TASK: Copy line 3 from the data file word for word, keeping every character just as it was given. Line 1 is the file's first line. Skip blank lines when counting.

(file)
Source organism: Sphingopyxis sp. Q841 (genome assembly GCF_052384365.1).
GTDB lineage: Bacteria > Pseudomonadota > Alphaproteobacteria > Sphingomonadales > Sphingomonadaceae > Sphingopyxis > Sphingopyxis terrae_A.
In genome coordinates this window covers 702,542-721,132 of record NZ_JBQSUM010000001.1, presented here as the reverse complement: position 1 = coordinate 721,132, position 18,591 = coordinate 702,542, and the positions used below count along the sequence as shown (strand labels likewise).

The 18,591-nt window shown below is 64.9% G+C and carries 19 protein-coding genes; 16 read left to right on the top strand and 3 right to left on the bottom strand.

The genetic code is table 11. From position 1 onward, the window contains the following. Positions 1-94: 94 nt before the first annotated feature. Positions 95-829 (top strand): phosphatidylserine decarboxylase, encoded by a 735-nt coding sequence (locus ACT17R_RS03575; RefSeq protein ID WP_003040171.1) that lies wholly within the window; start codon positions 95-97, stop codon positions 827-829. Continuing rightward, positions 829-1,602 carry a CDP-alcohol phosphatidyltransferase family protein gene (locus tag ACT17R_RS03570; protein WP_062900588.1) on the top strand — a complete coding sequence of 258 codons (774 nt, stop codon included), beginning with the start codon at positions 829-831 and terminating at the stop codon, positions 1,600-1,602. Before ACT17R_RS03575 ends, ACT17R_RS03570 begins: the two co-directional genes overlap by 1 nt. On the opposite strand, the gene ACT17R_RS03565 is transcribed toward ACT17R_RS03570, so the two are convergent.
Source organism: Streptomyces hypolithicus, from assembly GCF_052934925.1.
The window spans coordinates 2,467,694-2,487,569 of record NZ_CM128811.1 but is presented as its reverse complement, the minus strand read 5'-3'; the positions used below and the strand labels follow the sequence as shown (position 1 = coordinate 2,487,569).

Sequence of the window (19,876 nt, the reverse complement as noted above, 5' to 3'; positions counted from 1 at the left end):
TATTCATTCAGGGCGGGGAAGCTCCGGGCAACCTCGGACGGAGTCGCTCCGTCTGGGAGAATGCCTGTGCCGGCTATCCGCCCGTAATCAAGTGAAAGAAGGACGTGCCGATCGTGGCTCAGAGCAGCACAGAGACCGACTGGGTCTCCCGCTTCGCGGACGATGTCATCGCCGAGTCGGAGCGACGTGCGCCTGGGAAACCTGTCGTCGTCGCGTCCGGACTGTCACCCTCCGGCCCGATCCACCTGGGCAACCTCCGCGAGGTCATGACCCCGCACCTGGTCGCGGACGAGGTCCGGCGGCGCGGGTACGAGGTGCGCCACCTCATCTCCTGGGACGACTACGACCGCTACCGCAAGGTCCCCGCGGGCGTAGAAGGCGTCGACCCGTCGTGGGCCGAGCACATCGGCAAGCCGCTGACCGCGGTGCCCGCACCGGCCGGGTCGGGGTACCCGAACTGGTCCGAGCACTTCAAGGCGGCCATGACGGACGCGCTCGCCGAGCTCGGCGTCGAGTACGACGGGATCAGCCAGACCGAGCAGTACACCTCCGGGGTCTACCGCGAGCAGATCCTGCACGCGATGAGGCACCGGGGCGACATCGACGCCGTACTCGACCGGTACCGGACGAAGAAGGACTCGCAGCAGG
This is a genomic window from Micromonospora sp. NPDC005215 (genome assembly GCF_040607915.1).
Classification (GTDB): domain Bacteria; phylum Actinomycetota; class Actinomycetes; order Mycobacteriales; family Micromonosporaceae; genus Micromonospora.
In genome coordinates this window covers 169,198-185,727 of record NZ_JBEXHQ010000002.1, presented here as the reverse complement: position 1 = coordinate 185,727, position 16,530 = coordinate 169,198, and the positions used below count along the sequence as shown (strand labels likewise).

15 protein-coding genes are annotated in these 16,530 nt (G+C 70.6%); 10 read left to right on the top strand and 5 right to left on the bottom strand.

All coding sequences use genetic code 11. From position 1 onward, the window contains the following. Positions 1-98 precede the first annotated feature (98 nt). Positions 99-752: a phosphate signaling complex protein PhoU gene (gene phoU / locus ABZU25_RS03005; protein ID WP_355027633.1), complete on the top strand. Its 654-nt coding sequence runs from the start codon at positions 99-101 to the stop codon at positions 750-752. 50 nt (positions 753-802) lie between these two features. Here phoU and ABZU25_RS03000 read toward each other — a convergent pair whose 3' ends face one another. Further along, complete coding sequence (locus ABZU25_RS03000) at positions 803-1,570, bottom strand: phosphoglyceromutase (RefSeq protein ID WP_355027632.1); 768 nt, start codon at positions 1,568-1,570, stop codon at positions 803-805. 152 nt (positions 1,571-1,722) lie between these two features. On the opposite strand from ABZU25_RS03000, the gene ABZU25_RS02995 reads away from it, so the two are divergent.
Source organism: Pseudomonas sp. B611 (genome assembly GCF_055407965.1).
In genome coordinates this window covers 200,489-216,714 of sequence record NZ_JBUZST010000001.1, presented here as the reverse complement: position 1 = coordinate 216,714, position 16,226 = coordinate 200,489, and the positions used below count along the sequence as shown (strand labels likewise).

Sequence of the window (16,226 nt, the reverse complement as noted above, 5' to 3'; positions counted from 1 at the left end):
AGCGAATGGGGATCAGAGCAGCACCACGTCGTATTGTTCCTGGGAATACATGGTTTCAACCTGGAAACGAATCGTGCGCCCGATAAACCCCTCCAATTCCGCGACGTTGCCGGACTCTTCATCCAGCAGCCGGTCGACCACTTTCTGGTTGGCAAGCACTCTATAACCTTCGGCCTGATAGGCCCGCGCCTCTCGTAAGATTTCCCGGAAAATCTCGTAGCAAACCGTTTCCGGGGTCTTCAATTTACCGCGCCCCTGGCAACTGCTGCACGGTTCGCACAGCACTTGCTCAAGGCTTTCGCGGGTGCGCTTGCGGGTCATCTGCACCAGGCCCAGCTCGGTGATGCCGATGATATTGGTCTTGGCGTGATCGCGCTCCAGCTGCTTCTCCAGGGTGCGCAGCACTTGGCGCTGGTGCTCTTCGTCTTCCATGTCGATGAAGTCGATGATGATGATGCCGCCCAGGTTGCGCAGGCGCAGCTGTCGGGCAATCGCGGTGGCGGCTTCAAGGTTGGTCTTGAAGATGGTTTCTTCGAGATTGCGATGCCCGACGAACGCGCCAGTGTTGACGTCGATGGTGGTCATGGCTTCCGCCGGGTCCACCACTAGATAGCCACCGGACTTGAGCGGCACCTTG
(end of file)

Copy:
In genome coordinates this window covers 702,542-721,132 of record NZ_JBQSUM010000001.1, presented here as the reverse complement: position 1 = coordinate 721,132, position 18,591 = coordinate 702,542, and the positions used below count along the sequence as shown (strand labels likewise).